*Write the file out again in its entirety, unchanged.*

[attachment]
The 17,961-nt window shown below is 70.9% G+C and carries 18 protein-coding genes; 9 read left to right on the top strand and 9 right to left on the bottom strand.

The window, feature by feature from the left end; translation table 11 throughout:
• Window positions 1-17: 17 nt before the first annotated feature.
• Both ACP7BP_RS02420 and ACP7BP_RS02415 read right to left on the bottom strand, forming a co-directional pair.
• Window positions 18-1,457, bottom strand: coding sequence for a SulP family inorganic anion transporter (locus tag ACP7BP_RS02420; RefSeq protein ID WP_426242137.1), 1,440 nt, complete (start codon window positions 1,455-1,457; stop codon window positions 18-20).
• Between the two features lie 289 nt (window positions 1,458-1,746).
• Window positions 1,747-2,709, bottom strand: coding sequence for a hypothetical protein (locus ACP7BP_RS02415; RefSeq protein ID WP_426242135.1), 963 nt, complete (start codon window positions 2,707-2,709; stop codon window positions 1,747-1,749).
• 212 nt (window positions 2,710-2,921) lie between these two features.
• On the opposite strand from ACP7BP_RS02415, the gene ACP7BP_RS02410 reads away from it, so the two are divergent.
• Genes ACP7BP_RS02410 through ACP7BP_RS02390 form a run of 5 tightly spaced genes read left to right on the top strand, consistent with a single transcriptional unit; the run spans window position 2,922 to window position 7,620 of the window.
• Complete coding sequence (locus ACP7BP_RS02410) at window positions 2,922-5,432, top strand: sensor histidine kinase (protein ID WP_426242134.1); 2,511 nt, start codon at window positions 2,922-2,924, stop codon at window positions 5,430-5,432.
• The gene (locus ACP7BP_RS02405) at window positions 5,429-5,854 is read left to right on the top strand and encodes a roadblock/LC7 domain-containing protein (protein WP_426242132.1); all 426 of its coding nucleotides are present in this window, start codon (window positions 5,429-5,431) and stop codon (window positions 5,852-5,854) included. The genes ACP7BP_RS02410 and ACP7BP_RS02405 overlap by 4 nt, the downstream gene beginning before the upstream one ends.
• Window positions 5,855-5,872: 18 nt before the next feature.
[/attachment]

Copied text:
The 17,961-nt window shown below is 70.9% G+C and carries 18 protein-coding genes; 9 read left to right on the top strand and 9 right to left on the bottom strand.

The window, feature by feature from the left end; translation table 11 throughout:
• Window positions 1-17: 17 nt before the first annotated feature.
• Both ACP7BP_RS02420 and ACP7BP_RS02415 read right to left on the bottom strand, forming a co-directional pair.
• Window positions 18-1,457, bottom strand: coding sequence for a SulP family inorganic anion transporter (locus tag ACP7BP_RS02420; RefSeq protein ID WP_426242137.1), 1,440 nt, complete (start codon window positions 1,455-1,457; stop codon window positions 18-20).
• Between the two features lie 289 nt (window positions 1,458-1,746).
• Window positions 1,747-2,709, bottom strand: coding sequence for a hypothetical protein (locus ACP7BP_RS02415; RefSeq protein ID WP_426242135.1), 963 nt, complete (start codon window positions 2,707-2,709; stop codon window positions 1,747-1,749).
• 212 nt (window positions 2,710-2,921) lie between these two features.
• On the opposite strand from ACP7BP_RS02415, the gene ACP7BP_RS02410 reads away from it, so the two are divergent.
• Genes ACP7BP_RS02410 through ACP7BP_RS02390 form a run of 5 tightly spaced genes read left to right on the top strand, consistent with a single transcriptional unit; the run spans window position 2,922 to window position 7,620 of the window.
• Complete coding sequence (locus ACP7BP_RS02410) at window positions 2,922-5,432, top strand: sensor histidine kinase (protein ID WP_426242134.1); 2,511 nt, start codon at window positions 2,922-2,924, stop codon at window positions 5,430-5,432.
• The gene (locus ACP7BP_RS02405) at window positions 5,429-5,854 is read left to right on the top strand and encodes a roadblock/LC7 domain-containing protein (protein WP_426242132.1); all 426 of its coding nucleotides are present in this window, start codon (window positions 5,429-5,431) and stop codon (window positions 5,852-5,854) included. The genes ACP7BP_RS02410 and ACP7BP_RS02405 overlap by 4 nt, the downstream gene beginning before the upstream one ends.
• Window positions 5,855-5,872: 18 nt before the next feature.